Ofcom has announced it will investigate BT's broadband services after TalkTalk claimed the company is abusing its dominant market position.
The complaint focuses on the fees the firm charges to allow other internet service providers (ISPs) to use its fibre optic network.
According to Ofcom, TalkTalk has claimed that BT has "failed to maintain a sufficient margin between its upstream costs and downstream prices, thereby operating an abusive margin squeeze".
A TalkTalk spokesperson stated: "We have long maintained that there needs to be tighter regulation in super-fast broadband to ensure a level playing field and therefore deliver real benefits for consumers and businesses.
"We are pleased that Ofcom is taking this matter seriously and have decided there is reasonable suspicion to investigate BT’s fibre pricing.”
BT claimed it is disappointed that Ofcom has opened the case despite a "lack of evidence".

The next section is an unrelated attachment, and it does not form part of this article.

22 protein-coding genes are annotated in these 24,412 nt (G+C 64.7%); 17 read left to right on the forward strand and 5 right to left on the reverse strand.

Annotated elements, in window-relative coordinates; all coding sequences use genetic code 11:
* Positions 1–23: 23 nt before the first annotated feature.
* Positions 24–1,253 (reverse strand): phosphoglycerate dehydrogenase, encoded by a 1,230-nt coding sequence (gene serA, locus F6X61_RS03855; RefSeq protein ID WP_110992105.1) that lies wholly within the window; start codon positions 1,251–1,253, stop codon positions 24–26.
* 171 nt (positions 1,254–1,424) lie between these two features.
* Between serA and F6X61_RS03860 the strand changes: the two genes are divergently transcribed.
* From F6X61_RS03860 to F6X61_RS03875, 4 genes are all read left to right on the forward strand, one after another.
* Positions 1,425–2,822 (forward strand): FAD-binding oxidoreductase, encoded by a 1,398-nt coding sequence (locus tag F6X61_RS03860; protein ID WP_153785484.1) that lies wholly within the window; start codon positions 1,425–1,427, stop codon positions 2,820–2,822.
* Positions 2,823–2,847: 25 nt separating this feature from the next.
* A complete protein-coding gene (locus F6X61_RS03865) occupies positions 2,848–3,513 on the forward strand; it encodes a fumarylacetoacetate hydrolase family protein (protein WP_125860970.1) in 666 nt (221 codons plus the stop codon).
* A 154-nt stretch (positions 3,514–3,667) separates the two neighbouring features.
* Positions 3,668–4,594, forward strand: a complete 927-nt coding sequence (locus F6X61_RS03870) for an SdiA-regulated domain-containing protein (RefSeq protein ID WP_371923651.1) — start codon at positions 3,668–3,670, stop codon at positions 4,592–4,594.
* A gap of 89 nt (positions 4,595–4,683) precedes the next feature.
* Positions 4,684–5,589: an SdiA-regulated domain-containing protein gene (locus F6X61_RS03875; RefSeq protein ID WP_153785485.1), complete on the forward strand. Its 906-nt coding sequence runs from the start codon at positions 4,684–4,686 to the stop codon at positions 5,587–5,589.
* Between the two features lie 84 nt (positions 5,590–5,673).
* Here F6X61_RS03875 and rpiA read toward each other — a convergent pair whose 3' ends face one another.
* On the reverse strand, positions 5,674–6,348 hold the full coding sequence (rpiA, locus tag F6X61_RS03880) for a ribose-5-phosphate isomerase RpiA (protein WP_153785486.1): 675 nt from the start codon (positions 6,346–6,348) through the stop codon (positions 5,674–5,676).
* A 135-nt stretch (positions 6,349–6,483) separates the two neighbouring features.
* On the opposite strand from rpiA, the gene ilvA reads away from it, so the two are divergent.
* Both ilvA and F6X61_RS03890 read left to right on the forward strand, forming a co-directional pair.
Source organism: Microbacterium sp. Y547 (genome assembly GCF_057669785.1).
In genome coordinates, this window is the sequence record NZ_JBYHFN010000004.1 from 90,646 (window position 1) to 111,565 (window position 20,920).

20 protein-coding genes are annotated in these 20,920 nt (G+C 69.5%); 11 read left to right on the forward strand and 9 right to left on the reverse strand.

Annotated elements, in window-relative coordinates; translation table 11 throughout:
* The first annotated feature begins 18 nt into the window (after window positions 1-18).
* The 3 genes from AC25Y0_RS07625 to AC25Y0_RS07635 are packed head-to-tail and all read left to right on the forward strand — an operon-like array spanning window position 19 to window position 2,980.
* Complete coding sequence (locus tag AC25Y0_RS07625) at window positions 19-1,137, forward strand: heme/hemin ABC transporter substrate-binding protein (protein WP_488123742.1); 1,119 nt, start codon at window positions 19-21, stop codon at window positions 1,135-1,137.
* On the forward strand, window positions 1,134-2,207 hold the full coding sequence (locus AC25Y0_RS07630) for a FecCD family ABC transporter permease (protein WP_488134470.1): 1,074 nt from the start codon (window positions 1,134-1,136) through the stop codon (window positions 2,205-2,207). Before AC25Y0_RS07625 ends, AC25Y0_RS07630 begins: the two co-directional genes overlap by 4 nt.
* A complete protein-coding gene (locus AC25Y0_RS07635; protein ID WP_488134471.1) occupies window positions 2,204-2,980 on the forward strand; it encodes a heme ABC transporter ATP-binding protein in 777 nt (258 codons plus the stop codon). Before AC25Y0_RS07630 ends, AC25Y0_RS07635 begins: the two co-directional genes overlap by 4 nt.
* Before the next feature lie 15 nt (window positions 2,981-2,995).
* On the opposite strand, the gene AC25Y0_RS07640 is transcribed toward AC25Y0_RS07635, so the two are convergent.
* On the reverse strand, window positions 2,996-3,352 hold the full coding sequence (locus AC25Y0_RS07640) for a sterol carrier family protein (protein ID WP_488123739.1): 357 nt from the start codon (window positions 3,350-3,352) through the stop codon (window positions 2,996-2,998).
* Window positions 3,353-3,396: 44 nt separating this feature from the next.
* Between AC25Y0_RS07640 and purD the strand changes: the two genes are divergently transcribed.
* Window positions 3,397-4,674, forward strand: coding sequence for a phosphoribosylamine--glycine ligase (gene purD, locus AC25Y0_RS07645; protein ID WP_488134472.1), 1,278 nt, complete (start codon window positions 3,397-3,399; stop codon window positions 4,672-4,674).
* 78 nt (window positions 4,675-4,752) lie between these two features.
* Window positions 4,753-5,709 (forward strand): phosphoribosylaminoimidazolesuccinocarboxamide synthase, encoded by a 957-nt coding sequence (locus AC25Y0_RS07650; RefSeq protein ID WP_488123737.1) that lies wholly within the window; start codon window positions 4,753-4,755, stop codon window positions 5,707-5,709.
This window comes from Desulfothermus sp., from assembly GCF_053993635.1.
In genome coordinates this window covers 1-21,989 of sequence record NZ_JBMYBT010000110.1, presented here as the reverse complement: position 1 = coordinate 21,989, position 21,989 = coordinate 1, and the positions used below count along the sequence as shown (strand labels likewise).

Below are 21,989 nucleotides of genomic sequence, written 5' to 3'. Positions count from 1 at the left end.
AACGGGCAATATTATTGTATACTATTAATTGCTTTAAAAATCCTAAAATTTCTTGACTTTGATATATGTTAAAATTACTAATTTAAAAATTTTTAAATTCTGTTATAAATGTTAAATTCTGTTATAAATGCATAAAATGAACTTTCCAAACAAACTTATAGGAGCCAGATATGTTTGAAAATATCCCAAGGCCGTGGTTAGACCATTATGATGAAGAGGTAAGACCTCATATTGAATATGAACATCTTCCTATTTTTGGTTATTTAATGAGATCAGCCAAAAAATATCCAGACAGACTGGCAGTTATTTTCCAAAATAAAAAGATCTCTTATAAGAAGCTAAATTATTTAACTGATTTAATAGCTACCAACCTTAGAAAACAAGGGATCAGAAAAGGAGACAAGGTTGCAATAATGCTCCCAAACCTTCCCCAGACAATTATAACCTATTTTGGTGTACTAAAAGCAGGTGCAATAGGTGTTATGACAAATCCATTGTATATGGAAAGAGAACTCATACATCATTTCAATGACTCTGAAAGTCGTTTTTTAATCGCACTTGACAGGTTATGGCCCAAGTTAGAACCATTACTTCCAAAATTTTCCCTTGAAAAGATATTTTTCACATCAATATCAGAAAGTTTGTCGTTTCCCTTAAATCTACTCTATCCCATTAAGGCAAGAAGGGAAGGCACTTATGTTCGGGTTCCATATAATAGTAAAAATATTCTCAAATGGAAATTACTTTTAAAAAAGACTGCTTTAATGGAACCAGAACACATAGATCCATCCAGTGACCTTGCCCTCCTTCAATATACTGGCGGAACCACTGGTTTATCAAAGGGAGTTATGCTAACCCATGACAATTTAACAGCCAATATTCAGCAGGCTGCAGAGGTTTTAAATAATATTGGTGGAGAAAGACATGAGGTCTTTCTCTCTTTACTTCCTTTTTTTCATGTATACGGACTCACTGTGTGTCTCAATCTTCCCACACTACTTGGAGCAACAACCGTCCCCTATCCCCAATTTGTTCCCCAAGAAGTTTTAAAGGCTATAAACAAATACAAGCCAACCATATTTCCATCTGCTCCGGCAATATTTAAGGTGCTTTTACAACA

A spokesperson commented: "We are confident there is no case to answer. It would be better if the industry’s and Ofcom’s focus was on investing in the future of the country rather than on spurious actions designed to hold up fibre in the UK.”
Ofcom will investigate the complaint over the coming months before deciding if BT has a case to answer.
This is the latest development in an ongoing feud between the two ISPs. Earlier this year, BT boss Ian Livingston described TalkTalk chairman Sir Charles Dunstone as a "copper luddite" after he claimed BT is getting an unfair amount of state support.
Dido Harding, TalkTalk chief executive, responded by claiming BT is monopolising the UK's super-fast broadband industry and said "only a luddite" would believe this can spearhead national growth.
The Advertising Standards Agency has also taken action against a number of ISPs in 2013. The organisation has banned two Virgin Media broadband adverts, which it judged to be misleading and has recently ordered PlusNet to withdraw one of its commercials.
Large ISPs such as BT and TalkTalk may not roll out super-fast broadband in rural areas that are not deemed to be 'commercially viable'.
Posted by Mark Wynn